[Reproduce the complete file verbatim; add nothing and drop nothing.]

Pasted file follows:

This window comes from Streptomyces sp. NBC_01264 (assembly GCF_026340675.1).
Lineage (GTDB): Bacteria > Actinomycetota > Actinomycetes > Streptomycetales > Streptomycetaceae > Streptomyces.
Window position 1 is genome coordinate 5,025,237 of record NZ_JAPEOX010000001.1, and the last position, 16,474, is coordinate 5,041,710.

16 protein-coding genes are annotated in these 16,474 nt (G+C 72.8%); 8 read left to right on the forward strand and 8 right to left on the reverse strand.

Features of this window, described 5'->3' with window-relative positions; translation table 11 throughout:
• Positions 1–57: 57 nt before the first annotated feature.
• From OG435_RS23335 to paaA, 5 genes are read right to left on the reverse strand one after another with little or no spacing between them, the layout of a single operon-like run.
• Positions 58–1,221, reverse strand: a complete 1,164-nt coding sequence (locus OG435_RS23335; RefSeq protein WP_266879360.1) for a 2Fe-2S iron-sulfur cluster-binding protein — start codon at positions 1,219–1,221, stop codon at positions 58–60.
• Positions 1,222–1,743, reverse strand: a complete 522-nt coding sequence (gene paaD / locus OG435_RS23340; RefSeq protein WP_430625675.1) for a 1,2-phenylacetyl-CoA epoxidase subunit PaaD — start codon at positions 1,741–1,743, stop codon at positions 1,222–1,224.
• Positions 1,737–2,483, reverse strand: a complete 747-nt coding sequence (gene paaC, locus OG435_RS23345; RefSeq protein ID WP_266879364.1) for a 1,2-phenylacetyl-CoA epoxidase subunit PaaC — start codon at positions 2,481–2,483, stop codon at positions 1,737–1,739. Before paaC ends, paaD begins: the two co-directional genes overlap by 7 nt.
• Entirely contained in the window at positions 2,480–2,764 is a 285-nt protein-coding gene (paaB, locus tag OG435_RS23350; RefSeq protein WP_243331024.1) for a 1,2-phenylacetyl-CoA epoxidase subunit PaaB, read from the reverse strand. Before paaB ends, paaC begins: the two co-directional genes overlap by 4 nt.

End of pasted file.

This window comes from Streptomyces sp. NBC_01264 (assembly GCF_026340675.1).
Lineage (GTDB): Bacteria > Actinomycetota > Actinomycetes > Streptomycetales > Streptomycetaceae > Streptomyces.
Window position 1 is genome coordinate 5,025,237 of record NZ_JAPEOX010000001.1, and the last position, 16,474, is coordinate 5,041,710.

16 protein-coding genes are annotated in these 16,474 nt (G+C 72.8%); 8 read left to right on the forward strand and 8 right to left on the reverse strand.

Features of this window, described 5'->3' with window-relative positions; translation table 11 throughout:
• Positions 1–57: 57 nt before the first annotated feature.
• From OG435_RS23335 to paaA, 5 genes are read right to left on the reverse strand one after another with little or no spacing between them, the layout of a single operon-like run.
• Positions 58–1,221, reverse strand: a complete 1,164-nt coding sequence (locus OG435_RS23335; RefSeq protein WP_266879360.1) for a 2Fe-2S iron-sulfur cluster-binding protein — start codon at positions 1,219–1,221, stop codon at positions 58–60.
• Positions 1,222–1,743, reverse strand: a complete 522-nt coding sequence (gene paaD / locus OG435_RS23340; RefSeq protein WP_430625675.1) for a 1,2-phenylacetyl-CoA epoxidase subunit PaaD — start codon at positions 1,741–1,743, stop codon at positions 1,222–1,224.
• Positions 1,737–2,483, reverse strand: a complete 747-nt coding sequence (gene paaC, locus OG435_RS23345; RefSeq protein ID WP_266879364.1) for a 1,2-phenylacetyl-CoA epoxidase subunit PaaC — start codon at positions 2,481–2,483, stop codon at positions 1,737–1,739. Before paaC ends, paaD begins: the two co-directional genes overlap by 7 nt.
• Entirely contained in the window at positions 2,480–2,764 is a 285-nt protein-coding gene (paaB, locus tag OG435_RS23350; RefSeq protein WP_243331024.1) for a 1,2-phenylacetyl-CoA epoxidase subunit PaaB, read from the reverse strand. Before paaB ends, paaC begins: the two co-directional genes overlap by 4 nt.